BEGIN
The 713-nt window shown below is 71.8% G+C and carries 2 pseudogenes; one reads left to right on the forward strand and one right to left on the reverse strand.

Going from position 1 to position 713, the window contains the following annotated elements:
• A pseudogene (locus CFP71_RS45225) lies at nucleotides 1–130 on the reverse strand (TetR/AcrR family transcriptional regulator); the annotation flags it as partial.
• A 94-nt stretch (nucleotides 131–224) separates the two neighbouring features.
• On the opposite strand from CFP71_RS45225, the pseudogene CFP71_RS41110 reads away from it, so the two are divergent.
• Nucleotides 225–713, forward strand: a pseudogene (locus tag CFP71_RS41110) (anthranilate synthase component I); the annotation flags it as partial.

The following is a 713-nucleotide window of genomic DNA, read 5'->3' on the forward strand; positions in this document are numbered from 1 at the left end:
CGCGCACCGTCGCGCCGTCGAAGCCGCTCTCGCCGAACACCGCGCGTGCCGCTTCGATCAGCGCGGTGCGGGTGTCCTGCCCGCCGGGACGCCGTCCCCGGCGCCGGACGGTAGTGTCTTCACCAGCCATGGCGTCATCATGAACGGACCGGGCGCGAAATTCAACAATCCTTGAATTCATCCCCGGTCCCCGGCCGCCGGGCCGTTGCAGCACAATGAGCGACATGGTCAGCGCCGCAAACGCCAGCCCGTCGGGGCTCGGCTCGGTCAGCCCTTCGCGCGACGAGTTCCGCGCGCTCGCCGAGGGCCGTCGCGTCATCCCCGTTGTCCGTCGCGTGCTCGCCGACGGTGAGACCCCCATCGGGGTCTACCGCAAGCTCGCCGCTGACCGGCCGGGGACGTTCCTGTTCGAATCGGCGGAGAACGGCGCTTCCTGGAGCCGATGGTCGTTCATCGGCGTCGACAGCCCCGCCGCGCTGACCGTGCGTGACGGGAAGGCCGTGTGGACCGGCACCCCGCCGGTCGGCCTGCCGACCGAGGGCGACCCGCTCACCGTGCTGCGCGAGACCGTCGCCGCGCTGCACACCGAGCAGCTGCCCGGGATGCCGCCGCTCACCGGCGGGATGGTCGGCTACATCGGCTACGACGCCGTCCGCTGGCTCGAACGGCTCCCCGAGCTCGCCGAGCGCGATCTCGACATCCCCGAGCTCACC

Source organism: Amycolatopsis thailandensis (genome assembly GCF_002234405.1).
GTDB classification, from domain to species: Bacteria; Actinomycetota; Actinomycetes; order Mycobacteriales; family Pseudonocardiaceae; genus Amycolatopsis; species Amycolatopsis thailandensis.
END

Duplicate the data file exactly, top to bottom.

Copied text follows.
The 713-nt window shown below is 71.8% G+C and carries 2 pseudogenes; one reads left to right on the forward strand and one right to left on the reverse strand.

Going from position 1 to position 713, the window contains the following annotated elements:
• A pseudogene (locus CFP71_RS45225) lies at nucleotides 1–130 on the reverse strand (TetR/AcrR family transcriptional regulator); the annotation flags it as partial.
• A 94-nt stretch (nucleotides 131–224) separates the two neighbouring features.
• On the opposite strand from CFP71_RS45225, the pseudogene CFP71_RS41110 reads away from it, so the two are divergent.
• Nucleotides 225–713, forward strand: a pseudogene (locus tag CFP71_RS41110) (anthranilate synthase component I); the annotation flags it as partial.

The following is a 713-nucleotide window of genomic DNA, read 5'->3' on the forward strand; positions in this document are numbered from 1 at the left end:
CGCGCACCGTCGCGCCGTCGAAGCCGCTCTCGCCGAACACCGCGCGTGCCGCTTCGATCAGCGCGGTGCGGGTGTCCTGCCCGCCGGGACGCCGTCCCCGGCGCCGGACGGTAGTGTCTTCACCAGCCATGGCGTCATCATGAACGGACCGGGCGCGAAATTCAACAATCCTTGAATTCATCCCCGGTCCCCGGCCGCCGGGCCGTTGCAGCACAATGAGCGACATGGTCAGCGCCGCAAACGCCAGCCCGTCGGGGCTCGGCTCGGTCAGCCCTTCGCGCGACGAGTTCCGCGCGCTCGCCGAGGGCCGTCGCGTCATCCCCGTTGTCCGTCGCGTGCTCGCCGACGGTGAGACCCCCATCGGGGTCTACCGCAAGCTCGCCGCTGACCGGCCGGGGACGTTCCTGTTCGAATCGGCGGAGAACGGCGCTTCCTGGAGCCGATGGTCGTTCATCGGCGTCGACAGCCCCGCCGCGCTGACCGTGCGTGACGGGAAGGCCGTGTGGACCGGCACCCCGCCGGTCGGCCTGCCGACCGAGGGCGACCCGCTCACCGTGCTGCGCGAGACCGTCGCCGCGCTGCACACCGAGCAGCTGCCCGGGATGCCGCCGCTCACCGGCGGGATGGTCGGCTACATCGGCTACGACGCCGTCCGCTGGCTCGAACGGCTCCCCGAGCTCGCCGAGCGCGATCTCGACATCCCCGAGCTCACC

Source organism: Amycolatopsis thailandensis (genome assembly GCF_002234405.1).
GTDB classification, from domain to species: Bacteria; Actinomycetota; Actinomycetes; order Mycobacteriales; family Pseudonocardiaceae; genus Amycolatopsis; species Amycolatopsis thailandensis.